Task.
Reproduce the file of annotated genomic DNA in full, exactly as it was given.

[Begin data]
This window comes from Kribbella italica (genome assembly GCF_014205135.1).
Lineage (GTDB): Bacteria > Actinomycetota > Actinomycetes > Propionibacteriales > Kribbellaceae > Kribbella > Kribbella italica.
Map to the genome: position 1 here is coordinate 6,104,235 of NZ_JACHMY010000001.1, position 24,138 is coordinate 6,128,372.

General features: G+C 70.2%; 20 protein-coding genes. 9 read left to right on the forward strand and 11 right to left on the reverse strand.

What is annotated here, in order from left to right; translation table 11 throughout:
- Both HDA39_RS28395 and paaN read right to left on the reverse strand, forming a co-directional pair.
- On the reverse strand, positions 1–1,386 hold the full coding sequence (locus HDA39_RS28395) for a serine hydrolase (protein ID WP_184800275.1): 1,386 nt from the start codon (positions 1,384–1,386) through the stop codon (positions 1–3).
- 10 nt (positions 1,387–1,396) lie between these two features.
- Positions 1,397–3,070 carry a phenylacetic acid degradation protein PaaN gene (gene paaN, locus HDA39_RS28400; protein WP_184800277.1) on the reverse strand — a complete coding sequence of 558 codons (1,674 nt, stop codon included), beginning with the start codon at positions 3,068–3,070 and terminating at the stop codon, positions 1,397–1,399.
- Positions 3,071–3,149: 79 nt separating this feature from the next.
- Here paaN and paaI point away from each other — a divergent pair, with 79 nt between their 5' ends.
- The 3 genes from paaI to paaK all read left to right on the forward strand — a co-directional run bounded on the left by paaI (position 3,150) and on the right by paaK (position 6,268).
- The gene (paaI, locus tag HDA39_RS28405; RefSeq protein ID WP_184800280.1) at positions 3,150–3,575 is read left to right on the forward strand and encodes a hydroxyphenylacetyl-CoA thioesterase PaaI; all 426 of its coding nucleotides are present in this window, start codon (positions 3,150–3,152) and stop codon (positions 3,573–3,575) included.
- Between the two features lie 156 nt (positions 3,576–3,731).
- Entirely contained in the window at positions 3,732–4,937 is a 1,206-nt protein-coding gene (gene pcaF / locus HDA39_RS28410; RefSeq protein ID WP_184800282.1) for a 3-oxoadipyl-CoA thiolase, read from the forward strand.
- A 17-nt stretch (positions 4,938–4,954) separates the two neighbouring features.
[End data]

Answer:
This window comes from Kribbella italica (genome assembly GCF_014205135.1).
Lineage (GTDB): Bacteria > Actinomycetota > Actinomycetes > Propionibacteriales > Kribbellaceae > Kribbella > Kribbella italica.
Map to the genome: position 1 here is coordinate 6,104,235 of NZ_JACHMY010000001.1, position 24,138 is coordinate 6,128,372.

General features: G+C 70.2%; 20 protein-coding genes. 9 read left to right on the forward strand and 11 right to left on the reverse strand.

What is annotated here, in order from left to right; translation table 11 throughout:
- Both HDA39_RS28395 and paaN read right to left on the reverse strand, forming a co-directional pair.
- On the reverse strand, positions 1–1,386 hold the full coding sequence (locus HDA39_RS28395) for a serine hydrolase (protein ID WP_184800275.1): 1,386 nt from the start codon (positions 1,384–1,386) through the stop codon (positions 1–3).
- 10 nt (positions 1,387–1,396) lie between these two features.
- Positions 1,397–3,070 carry a phenylacetic acid degradation protein PaaN gene (gene paaN, locus HDA39_RS28400; protein WP_184800277.1) on the reverse strand — a complete coding sequence of 558 codons (1,674 nt, stop codon included), beginning with the start codon at positions 3,068–3,070 and terminating at the stop codon, positions 1,397–1,399.
- Positions 3,071–3,149: 79 nt separating this feature from the next.
- Here paaN and paaI point away from each other — a divergent pair, with 79 nt between their 5' ends.
- The 3 genes from paaI to paaK all read left to right on the forward strand — a co-directional run bounded on the left by paaI (position 3,150) and on the right by paaK (position 6,268).
- The gene (paaI, locus tag HDA39_RS28405; RefSeq protein ID WP_184800280.1) at positions 3,150–3,575 is read left to right on the forward strand and encodes a hydroxyphenylacetyl-CoA thioesterase PaaI; all 426 of its coding nucleotides are present in this window, start codon (positions 3,150–3,152) and stop codon (positions 3,573–3,575) included.
- Between the two features lie 156 nt (positions 3,576–3,731).
- Entirely contained in the window at positions 3,732–4,937 is a 1,206-nt protein-coding gene (gene pcaF / locus HDA39_RS28410; RefSeq protein ID WP_184800282.1) for a 3-oxoadipyl-CoA thiolase, read from the forward strand.
- A 17-nt stretch (positions 4,938–4,954) separates the two neighbouring features.